Protective Role of Executive Function Skills in High-Risk Environments
Amanda J. Wenzel, BA, Megan R. Gunnar, PhD
University of Minnesota, USA
Recently, the field of resilience has begun to focus on the protective role of executive functions in the school success of children facing adversity. Executive function (EF), also termed cognitive control, describes goal-directed abilities to control thought, behaviour and emotions.1 These skills can be seen in the ability to retain information in working memory, sustain or shift attention, inhibit automatic responses to perform an instructed or goal-directed action, and delay gratification.
EF skills develop rapidly in the preschool period2 and are thought to provide a foundation for cognitive and behavioural school readiness.3 In the classroom, executive function skills may manifest as the ability to pay attention, follow instructions, wait one’s turn, and remember rules. These skills have shown particular importance for children exposed to early life stress, with recent research suggesting that executive function skills predict resilient school and peer functioning above and beyond intelligence level.4,5,6,7
Although these skills are protective for high-risk children, the development of executive function skills is vulnerable to exposure to trauma and chronic stress.8 Children from various adverse backgrounds (e.g., homeless/highly mobile, poverty, early institutionalism, maltreatment, etc.) tend to have deficits in executive function.6,7,9,10,11 Taken together, these findings suggest a need to lower chronic stress exposure and target building executive function skills through intervention and prevention efforts with children.
High-risk youth with more developed executive function skills show better cognitive and behavioural school readiness and performance.3,12 These skills appear to enable children to navigate their constantly changing environment,9,13 which may be especially key for children developing in chaotic environments.
However, recent research has shown that children exposed to high levels of adversity may be less prepared to succeed in school, in part due to deficits in executive function skills.6,7,9,10,11 These deficits may undermine children’s abilities to succeed in academics and develop positive peer and teacher relationships.12,14,15 This may have long-term implications for school success given that the achievement gap tends to persist and even widen throughout the school years.16,17
Given evidence that executive function skills are malleable to intervention and children who demonstrate poorer initial performance make greater gains,18 recent efforts to improve high-risk children’s transition to school have targeted building executive function skills prior to kindergarten.4,19 Furthermore, research suggests that executive function skills are responsive to intervention across the school years.18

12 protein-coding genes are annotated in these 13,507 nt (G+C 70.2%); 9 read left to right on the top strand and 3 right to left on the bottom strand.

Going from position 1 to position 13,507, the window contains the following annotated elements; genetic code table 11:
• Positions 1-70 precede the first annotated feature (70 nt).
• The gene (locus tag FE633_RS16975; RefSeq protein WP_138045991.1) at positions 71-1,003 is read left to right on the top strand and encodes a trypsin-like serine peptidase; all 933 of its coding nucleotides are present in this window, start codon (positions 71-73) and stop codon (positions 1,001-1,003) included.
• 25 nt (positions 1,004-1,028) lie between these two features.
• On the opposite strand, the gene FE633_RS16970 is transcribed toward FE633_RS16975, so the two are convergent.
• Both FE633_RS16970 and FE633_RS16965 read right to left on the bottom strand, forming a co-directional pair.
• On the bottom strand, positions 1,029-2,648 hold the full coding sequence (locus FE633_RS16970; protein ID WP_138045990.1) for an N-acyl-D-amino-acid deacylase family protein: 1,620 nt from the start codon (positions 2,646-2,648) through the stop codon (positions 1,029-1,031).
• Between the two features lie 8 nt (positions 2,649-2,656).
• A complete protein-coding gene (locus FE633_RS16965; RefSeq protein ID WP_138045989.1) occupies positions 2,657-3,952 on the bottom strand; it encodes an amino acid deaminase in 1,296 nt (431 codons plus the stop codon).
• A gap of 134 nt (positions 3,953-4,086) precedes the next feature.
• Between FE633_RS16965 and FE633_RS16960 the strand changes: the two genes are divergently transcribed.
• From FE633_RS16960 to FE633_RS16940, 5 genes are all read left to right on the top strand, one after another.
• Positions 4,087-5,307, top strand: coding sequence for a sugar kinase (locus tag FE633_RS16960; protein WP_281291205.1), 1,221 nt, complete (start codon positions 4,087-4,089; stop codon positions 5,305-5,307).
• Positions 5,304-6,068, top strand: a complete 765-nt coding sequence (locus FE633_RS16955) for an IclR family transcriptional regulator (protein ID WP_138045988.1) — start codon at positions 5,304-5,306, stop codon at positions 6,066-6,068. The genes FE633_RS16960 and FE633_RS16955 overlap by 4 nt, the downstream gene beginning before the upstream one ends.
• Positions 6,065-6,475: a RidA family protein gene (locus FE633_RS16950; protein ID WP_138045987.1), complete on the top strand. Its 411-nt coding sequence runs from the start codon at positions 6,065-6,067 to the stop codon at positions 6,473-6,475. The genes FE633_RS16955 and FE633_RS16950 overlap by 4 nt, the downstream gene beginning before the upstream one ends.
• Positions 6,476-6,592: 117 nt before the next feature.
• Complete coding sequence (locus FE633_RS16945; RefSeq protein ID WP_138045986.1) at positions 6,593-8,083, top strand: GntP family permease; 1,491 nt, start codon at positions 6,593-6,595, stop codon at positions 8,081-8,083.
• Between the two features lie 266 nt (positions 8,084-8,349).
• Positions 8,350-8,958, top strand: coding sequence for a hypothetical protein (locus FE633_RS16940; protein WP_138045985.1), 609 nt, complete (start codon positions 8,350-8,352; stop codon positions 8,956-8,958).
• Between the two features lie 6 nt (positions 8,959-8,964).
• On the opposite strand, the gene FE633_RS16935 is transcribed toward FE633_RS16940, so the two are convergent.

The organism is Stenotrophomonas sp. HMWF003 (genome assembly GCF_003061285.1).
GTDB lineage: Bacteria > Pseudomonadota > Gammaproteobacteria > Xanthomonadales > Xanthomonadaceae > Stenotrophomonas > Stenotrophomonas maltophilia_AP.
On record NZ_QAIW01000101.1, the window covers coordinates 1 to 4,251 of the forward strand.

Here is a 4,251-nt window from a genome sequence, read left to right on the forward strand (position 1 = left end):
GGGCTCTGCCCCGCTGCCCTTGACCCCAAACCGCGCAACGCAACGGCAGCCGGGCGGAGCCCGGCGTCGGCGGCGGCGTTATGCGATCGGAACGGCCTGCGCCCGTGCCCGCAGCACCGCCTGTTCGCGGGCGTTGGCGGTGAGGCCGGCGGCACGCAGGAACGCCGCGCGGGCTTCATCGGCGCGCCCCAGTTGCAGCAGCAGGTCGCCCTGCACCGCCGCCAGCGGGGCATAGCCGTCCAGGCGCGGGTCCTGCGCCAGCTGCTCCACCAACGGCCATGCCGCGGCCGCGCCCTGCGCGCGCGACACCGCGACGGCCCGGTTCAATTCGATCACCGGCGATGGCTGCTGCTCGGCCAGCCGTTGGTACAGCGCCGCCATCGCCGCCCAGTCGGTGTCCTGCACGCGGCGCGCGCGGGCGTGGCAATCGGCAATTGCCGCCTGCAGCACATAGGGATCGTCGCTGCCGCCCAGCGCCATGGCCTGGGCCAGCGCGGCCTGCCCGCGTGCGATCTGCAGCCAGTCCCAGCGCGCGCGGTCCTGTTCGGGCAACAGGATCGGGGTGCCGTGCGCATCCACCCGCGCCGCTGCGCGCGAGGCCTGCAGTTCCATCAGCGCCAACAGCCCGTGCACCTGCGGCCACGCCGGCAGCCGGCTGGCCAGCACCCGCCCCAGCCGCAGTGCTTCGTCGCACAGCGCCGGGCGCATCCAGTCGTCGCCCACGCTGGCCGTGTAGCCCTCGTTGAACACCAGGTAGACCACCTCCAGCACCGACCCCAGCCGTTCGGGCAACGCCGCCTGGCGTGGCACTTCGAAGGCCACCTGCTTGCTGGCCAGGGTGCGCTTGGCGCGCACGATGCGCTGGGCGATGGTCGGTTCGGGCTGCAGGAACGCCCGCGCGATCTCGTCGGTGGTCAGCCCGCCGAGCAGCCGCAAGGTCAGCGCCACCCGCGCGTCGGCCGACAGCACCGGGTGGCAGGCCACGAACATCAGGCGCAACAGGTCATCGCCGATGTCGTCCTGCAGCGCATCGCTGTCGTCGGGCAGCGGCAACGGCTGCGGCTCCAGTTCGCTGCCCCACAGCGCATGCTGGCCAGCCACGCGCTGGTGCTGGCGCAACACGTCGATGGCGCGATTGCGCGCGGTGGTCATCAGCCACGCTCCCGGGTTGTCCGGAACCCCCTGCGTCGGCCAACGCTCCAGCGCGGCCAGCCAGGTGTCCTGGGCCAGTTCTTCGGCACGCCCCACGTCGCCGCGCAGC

Studying the protective role of executive function presents several challenges. First, there are few measures capable of fully capturing executive function abilities for children who are experiencing delays in the development of these skills. Since exposure to chronic early life stress has been linked with impaired executive function skills in some children,8 it is critical to be able to measure a wide range in functioning to fully capture the variability in these skills.
Current interventions to improve executive function skills employ a variety of methods including training, classroom curriculum, or physical activity.18 Though these programs suggest executive function skills are malleable, they also show varied success in skill improvements.20,21,22,23,24 Programs that utilize computer-based training show promise in enhancing executive function skills; however, improvements are specific to the domain trained (e.g., working memory) and do not seem to expand to other areas of executive function more generally.18
Other programs designed to boost executive function skills integrate executive function activities into the daily lives of children, such as the preschool curriculum Tools of the Mind.25 Throughout this curriculum, children are encouraged to utilize private speech or visual reminders (e.g., a picture of an ear to remind them that they need to listen or pay attention) to develop inhibitory control skills. Initial findings suggested children in these classrooms develop better executive function skills.26 However, recent studies have failed to replicate these findings,27 suggesting possible challenges with the curriculum or fidelity of implementation.
Key Research Questions
Developmental studies designed to understand the protective role of executive function often address the following questions:
- What is the mechanism through which executive function prepares children for school success?
- What helps foster executive function skills in young children experiencing delays?
- What helps protect these skills from chronic stress?
Recent Research Results
Research consistently indicates that children with more developed executive function skills prior to kindergarten experience greater school success.6,7 For academic achievement, these skills may scaffold language and mathematic success.12 In fact, in a low-income sample of children, researchers have found that executive function skills prior to kindergarten predict growth in both numeracy and literacy skills across the kindergarten year.12 A successful transition to school may be particularly critical for children who have faced high levels of adversity and may be at risk for poorer school performance.